My Mission Statement

I write to serve, to unite, to educate. I write to share literature and flesh out ideas that may be of interest to others. I write to document an emotion, experience, or a blip in time. My mission is to write in such a way that the reader is reminded that we can find humor in all situations. It's one of the great blessings of life.

Wednesday, January 9, 2013

TOP TEN WAYS Writing a Manuscript is Like Raising a Child

I don't know if it's the New Year or the two weeks off writing or what, but I'm full of new ideas this week. There just aren't enough hours in the day! But what I really need to be doing is revising, but I've got to catch that idea by the tail first, and get it down. I've been thinking a lot lately about the parallels between parenting and writing a manuscript. Now I've spoken before about the parallels of BIRTHING a child and a book, but now I'm thinking the whole nurturing process is even more critical in this analogy.

 So here are the TOP TEN ways writing a manuscript is like raising a child:

 10. It's hard to know when your manuscript and/or child is ready to go out into the world. Some days, the answer seems obvious, and other days, not so much.

 9. FEEDBACK is critical in the raising of a child and the growing of a manuscript. Sometimes you need perspective that you can only get from an outsider of sorts.

 8. There are TONS of good books on writing manuscripts AND raising your child, but everyone has to find their own way to do it.

 7. Everyone thinks they know how to fix their friend's manuscript (or child), and it always seems easier than fixing your own.

 6. Criticism is HARD to take. Your manuscript is personal, and when you put it out there, well, it's much like when someone criticizes your child. It hurts, it stings, and no matter how ridiculous, you secretly carry that comment around and wonder....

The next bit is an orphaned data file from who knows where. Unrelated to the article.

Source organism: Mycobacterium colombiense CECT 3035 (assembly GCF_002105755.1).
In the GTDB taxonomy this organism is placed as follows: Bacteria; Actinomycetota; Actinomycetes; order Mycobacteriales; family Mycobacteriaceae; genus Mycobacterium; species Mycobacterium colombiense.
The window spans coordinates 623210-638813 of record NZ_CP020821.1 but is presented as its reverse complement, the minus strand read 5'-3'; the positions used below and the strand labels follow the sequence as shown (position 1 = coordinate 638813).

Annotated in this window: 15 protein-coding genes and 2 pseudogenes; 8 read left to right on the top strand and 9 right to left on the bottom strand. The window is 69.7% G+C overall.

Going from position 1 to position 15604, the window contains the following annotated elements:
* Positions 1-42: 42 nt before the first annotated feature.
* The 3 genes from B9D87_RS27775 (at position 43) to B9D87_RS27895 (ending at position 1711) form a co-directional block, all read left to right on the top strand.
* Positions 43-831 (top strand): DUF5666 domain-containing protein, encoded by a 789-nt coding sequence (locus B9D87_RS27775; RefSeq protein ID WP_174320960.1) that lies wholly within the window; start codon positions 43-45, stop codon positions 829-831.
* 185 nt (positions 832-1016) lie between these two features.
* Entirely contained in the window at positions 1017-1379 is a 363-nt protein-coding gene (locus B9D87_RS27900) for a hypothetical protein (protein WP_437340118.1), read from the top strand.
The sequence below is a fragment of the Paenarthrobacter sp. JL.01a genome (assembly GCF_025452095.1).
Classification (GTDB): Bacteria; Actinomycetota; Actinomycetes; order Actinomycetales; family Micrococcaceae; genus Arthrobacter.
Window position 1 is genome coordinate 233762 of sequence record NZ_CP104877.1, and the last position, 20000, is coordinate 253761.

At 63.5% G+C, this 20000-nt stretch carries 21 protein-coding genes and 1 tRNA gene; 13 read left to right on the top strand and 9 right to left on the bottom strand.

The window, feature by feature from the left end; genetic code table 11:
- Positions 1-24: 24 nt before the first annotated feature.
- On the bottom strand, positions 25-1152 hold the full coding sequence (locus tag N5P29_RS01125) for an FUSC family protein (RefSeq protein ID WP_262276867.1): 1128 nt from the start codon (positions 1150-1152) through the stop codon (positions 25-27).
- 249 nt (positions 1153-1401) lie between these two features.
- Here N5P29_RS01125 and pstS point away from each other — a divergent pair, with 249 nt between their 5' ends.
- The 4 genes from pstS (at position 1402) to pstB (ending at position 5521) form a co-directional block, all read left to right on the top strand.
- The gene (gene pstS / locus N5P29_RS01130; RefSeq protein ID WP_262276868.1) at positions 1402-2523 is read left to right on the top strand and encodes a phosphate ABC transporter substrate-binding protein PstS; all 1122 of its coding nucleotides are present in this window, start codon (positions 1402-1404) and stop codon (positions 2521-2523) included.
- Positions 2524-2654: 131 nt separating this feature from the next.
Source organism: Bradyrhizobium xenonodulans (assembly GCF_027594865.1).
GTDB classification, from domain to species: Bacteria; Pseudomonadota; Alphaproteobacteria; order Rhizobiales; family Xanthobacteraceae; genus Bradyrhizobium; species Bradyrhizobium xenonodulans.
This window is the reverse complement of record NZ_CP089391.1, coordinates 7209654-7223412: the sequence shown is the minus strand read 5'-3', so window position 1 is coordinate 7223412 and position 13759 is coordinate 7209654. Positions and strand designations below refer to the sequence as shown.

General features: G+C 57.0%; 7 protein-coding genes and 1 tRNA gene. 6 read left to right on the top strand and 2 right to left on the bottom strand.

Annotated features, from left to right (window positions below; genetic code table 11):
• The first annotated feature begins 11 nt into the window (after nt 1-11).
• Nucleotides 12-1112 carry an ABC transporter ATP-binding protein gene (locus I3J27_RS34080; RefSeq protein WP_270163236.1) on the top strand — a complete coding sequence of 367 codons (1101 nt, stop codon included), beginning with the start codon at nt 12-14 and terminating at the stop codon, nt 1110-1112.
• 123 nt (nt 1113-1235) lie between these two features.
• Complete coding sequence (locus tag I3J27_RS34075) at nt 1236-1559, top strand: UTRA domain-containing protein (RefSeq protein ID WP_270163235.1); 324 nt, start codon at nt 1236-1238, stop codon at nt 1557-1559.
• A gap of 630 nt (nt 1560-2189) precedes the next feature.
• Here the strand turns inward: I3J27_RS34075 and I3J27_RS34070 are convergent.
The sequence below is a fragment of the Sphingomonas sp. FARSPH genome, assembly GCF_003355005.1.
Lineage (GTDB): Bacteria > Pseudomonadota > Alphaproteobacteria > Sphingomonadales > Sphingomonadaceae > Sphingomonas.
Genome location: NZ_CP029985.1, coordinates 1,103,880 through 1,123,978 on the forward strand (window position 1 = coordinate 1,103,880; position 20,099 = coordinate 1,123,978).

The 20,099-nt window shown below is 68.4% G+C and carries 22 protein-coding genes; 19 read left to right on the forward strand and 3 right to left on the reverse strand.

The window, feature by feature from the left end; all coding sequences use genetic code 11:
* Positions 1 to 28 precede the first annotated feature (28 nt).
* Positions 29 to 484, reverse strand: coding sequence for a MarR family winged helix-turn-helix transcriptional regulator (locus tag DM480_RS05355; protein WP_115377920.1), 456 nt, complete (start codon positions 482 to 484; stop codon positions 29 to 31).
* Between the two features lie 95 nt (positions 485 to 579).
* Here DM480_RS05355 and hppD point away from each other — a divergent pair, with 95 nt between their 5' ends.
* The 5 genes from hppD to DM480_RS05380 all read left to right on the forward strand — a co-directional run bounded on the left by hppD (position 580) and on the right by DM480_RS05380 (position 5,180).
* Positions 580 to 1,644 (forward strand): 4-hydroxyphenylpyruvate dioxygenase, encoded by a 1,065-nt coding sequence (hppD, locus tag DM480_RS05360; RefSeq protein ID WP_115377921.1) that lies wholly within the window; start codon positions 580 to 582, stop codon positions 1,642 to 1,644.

5. You are SO proud of your manuscript and your child, that sometimes people think you can talk of nothing else. (and sometimes your spouse has to say, "Let's go out and NOT talk about your book/our kids."

 4. Nutrition is critical in both of these endeavors. It's tempting to reward a child with treats all the time, but that's just not healthy. It's also tempting to use chocolate to fuel your creative process, but that's not healthy either (and it really just makes you want to nap).

 3. Your moods and level of optimism are directly related to the status of your manuscript and your child. If you are stuck in a rut with either one of these things, you can't focus on anything else until you work it out.

 2. You daydream about the difference your book and your child will make out in the world one day.

 1. With your child and with your manuscript, you have to love it the best you can and then let go. The rest is OUT OF YOUR CONTROL. So you MUST enjoy the process!

 Have a terrific day, dear writer friends! I hope your manuscripts and your children are doing well today!

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